Another lovely portrait of Crow in a field of daffodils - you must be longing to join him there. You poor easterners with all that unremitting snow make me feel a wee guilty that we've April like weather here, one that occurs every five years supposedly, like the year of the Olympics.

L'Adelaide said...

Well.... Tho I know it's not your intention, that's positively depressing but at least it has some color! 💙❤️💙

susan said...

Yes, he's a bit Christmasy being red and green, but he will do for now :)

susan said...

I certainly do long to join him there :) and you know I miss west coast springtimes.

It wouldn't be so bad but for the fact last year the city announced residents didn't have to clear their sidewalks any more because they were arranging for a fleet of small plows to take care of the snow. Now, because the sidewalks are uneven, the plows only clear the top layer leaving a compressed mass behind that freezes solid. There's been such an outcry we're hoping the policy is changed back before next winter.

Lindsay Byrnes said...

Hi Susan
What wonderful picture of crow in his full sartorial splendour to go with the wonderful words of William Wordsworth. I must confess to an old fashioned hankering for rhyme and rhythm in poetry which was so evident in the old masters but all but abandoned in modernity. The post inclusion was very interesting and there is no disputing the accelerating pace of technological change and in particular artificial intelligence. But I’m not so convinced technology will ever be able to replicate the mind, at least in relation to the varying ephemeral states of consciousness because at the micro level the neural functioning doesn’t obey the quantum rules of their constituent particles. What remains entangled is a process we still don’t fully understand, let alone posit we can ever replicate it.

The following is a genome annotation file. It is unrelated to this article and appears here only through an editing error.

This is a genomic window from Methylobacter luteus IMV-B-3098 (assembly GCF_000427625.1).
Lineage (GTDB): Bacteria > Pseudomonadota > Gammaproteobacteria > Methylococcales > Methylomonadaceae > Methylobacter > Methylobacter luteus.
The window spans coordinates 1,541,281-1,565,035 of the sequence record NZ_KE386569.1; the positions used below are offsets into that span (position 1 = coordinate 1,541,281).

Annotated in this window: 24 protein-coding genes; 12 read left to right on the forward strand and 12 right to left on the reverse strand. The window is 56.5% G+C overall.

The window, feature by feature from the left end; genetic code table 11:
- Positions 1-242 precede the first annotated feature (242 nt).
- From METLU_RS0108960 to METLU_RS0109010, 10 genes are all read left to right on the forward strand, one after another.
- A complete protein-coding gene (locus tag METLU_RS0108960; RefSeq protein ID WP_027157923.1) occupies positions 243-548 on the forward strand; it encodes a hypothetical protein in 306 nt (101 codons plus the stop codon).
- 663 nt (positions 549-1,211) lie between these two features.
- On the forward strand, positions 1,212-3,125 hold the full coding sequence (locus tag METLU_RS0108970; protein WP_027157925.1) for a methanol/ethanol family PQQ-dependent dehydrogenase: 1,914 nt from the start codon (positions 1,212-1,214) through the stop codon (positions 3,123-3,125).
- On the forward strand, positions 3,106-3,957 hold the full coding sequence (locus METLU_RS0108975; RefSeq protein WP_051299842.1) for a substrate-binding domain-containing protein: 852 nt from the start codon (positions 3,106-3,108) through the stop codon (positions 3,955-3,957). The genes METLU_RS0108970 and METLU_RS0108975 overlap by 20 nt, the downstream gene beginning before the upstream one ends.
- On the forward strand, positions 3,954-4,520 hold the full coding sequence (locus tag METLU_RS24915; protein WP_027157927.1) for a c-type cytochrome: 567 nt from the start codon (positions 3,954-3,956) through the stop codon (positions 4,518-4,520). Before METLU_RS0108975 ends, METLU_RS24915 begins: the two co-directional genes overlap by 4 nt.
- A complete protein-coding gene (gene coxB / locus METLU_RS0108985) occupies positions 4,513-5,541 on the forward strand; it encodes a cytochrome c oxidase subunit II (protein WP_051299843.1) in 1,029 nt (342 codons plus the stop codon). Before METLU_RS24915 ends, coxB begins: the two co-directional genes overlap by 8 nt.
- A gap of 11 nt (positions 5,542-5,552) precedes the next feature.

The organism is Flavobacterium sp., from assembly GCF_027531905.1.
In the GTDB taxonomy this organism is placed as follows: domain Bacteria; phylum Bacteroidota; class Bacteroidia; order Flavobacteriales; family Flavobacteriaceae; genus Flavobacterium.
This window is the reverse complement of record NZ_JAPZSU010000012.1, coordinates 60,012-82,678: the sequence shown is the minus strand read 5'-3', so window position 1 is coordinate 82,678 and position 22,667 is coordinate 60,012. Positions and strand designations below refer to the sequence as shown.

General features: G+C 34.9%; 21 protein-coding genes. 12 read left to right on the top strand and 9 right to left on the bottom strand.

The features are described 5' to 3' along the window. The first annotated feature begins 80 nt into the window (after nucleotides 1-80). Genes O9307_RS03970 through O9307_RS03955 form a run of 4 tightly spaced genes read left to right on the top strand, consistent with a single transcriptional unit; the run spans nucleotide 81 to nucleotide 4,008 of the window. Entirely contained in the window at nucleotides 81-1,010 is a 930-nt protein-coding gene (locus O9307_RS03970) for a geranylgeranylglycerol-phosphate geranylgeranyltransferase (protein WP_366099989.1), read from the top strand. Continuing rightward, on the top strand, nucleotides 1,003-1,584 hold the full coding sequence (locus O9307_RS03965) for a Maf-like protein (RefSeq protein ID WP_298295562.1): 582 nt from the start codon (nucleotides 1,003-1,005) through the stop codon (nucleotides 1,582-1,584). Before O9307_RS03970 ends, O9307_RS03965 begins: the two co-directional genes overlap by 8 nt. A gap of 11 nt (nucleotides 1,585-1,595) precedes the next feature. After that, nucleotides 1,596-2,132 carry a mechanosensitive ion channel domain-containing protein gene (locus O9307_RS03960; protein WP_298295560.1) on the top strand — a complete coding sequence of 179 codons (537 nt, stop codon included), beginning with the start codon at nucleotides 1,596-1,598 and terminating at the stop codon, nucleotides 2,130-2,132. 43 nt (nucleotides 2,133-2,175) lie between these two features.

best wishes

Tom said...

I love this picture of the somewhat portly Crow, and his look of wise, good-humoured gravitas. I suppose that must come with centuries of travelling. As a child I not only loved books, a love I have never lost, but also the manner of their illustration. This picture is lovely.

Ol'Buzzard said...

Spring feels so far away at this time. Another snow storm predicted for Sunday. Some areas here in Maine have over one hundred inches of snow; we probably have near four here in the western mountains.

the Ol'Buzzard

susan said...

I'm delighted to know you enjoyed Crow's picture and Wordsworth's wonderful poem, Lindsay. I agree with you that the lyrical nature of poetry is sadly missed.

I'm glad you checked out the article. It seems to me you're correct about AI never being able to approach human consciousness. What worries me is the idea of very powerful computers that aren't aligned with human needs.

susan said...

I sometimes wish I were a tenth as wise as my friend, Crow. Now and then when a little of his equanimity rubs off I find my way back to making the kind of artworks that satisfy my childlike soul. I'm happy the picture pleased you, Tom.

susan said...

It feels the same way here, OB. While we don't have as much snow as you, we do have lots more than we've seen here before - with the addition of nasty ice layers. I don't like it.